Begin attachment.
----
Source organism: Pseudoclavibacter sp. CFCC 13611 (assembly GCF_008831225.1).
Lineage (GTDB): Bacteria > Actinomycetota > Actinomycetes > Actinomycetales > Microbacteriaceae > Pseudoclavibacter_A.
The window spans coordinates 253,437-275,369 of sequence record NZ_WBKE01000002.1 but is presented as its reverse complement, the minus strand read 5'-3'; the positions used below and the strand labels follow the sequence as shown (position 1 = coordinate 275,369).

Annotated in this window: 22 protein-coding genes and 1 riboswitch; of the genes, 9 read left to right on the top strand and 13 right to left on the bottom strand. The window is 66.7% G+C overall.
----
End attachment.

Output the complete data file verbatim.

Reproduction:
Source organism: Pseudoclavibacter sp. CFCC 13611 (assembly GCF_008831225.1).
Lineage (GTDB): Bacteria > Actinomycetota > Actinomycetes > Actinomycetales > Microbacteriaceae > Pseudoclavibacter_A.
The window spans coordinates 253,437-275,369 of sequence record NZ_WBKE01000002.1 but is presented as its reverse complement, the minus strand read 5'-3'; the positions used below and the strand labels follow the sequence as shown (position 1 = coordinate 275,369).

Annotated in this window: 22 protein-coding genes and 1 riboswitch; of the genes, 9 read left to right on the top strand and 13 right to left on the bottom strand. The window is 66.7% G+C overall.